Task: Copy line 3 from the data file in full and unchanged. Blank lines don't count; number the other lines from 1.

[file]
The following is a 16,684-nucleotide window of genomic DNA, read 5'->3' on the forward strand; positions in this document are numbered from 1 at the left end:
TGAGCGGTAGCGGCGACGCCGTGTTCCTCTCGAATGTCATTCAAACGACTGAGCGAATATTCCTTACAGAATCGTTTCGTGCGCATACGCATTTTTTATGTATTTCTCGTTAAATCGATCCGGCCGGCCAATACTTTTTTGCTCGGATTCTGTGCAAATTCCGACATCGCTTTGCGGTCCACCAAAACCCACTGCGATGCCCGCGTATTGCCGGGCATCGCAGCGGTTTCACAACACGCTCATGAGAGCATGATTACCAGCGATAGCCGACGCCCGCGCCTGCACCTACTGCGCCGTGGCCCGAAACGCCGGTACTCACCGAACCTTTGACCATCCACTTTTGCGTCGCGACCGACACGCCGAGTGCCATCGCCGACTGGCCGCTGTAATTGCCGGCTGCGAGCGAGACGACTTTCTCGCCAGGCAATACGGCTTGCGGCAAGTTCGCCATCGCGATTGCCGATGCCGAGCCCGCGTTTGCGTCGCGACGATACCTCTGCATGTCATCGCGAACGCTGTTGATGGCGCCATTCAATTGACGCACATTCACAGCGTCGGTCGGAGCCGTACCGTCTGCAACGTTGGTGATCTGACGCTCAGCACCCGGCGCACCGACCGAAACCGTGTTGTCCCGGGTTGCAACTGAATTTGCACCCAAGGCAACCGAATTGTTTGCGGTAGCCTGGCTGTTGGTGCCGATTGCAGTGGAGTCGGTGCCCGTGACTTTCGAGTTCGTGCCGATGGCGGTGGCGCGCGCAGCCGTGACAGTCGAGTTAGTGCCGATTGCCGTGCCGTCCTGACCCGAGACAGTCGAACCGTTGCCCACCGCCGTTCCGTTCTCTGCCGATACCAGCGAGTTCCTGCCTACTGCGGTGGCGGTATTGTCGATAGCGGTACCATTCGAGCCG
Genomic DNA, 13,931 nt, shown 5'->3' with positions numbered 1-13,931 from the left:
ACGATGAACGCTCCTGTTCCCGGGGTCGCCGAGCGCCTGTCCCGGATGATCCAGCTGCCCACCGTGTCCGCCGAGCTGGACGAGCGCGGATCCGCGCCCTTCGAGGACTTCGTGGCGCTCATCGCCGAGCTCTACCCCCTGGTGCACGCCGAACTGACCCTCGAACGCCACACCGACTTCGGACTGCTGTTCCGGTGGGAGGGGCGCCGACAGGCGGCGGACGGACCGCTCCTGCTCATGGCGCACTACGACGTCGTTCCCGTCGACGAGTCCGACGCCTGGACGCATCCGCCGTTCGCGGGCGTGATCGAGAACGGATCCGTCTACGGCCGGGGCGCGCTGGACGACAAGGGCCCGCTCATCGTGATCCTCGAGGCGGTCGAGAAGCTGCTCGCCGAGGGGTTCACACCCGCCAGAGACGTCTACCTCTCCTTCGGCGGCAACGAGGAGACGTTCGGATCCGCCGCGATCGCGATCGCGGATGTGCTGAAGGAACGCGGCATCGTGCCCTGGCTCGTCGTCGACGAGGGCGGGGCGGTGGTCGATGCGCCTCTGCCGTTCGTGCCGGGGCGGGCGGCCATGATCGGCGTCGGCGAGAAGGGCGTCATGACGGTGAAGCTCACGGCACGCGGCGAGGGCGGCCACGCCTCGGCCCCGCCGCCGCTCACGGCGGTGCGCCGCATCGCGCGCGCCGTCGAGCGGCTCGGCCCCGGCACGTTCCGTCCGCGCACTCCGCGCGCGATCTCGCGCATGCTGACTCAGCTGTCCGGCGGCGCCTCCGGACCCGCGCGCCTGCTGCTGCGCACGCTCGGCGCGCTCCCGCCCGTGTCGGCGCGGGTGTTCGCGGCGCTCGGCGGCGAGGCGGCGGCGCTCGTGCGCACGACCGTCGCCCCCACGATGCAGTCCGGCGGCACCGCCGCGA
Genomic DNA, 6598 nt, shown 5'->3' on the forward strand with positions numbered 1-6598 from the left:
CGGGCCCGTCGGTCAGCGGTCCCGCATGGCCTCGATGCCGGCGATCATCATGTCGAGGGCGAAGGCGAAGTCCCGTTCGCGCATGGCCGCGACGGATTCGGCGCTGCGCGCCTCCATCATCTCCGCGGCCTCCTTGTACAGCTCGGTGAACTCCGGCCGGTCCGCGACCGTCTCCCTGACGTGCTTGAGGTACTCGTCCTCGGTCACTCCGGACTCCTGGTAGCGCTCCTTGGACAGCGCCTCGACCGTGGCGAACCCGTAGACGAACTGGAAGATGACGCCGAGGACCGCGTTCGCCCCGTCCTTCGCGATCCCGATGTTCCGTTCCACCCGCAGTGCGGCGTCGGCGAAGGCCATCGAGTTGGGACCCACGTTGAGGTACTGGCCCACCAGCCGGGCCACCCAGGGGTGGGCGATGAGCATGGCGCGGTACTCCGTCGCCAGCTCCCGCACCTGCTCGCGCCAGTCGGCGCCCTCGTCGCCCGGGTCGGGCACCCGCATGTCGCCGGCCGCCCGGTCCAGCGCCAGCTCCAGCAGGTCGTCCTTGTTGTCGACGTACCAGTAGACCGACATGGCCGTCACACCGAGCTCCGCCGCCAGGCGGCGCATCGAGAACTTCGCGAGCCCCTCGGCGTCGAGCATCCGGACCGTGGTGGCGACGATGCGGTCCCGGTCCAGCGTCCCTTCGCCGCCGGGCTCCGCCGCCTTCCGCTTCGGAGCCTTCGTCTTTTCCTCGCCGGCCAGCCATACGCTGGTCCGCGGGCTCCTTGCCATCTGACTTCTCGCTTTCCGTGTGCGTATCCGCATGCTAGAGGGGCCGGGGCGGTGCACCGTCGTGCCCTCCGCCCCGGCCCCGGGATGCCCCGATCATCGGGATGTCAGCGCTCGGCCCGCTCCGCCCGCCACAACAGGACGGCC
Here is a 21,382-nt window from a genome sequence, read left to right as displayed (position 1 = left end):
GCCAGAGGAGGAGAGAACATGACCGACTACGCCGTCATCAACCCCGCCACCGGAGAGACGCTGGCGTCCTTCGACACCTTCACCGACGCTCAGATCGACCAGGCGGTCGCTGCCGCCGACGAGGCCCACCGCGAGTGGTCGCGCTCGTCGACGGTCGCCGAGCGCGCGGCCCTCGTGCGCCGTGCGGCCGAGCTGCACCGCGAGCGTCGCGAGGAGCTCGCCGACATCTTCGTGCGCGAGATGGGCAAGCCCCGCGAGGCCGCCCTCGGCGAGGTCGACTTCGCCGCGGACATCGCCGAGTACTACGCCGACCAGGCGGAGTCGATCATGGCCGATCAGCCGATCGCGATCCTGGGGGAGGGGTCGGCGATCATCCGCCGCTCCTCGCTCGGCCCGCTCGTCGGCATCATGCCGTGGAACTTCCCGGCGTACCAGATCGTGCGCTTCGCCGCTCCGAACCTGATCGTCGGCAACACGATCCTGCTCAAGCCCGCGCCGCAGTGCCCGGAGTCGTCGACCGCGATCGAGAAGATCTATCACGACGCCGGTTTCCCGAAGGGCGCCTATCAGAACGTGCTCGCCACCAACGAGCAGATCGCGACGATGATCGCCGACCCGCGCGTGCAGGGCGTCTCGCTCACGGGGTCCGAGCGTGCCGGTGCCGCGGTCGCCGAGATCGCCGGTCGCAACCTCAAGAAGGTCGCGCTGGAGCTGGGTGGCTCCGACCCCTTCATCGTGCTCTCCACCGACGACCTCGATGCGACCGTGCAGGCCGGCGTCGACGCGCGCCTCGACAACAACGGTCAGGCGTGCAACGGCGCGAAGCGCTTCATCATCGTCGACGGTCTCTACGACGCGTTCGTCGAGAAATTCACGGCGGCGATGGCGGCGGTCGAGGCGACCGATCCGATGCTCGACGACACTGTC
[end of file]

Genomic DNA, 13,931 nt, shown 5'->3' with positions numbered 1-13,931 from the left: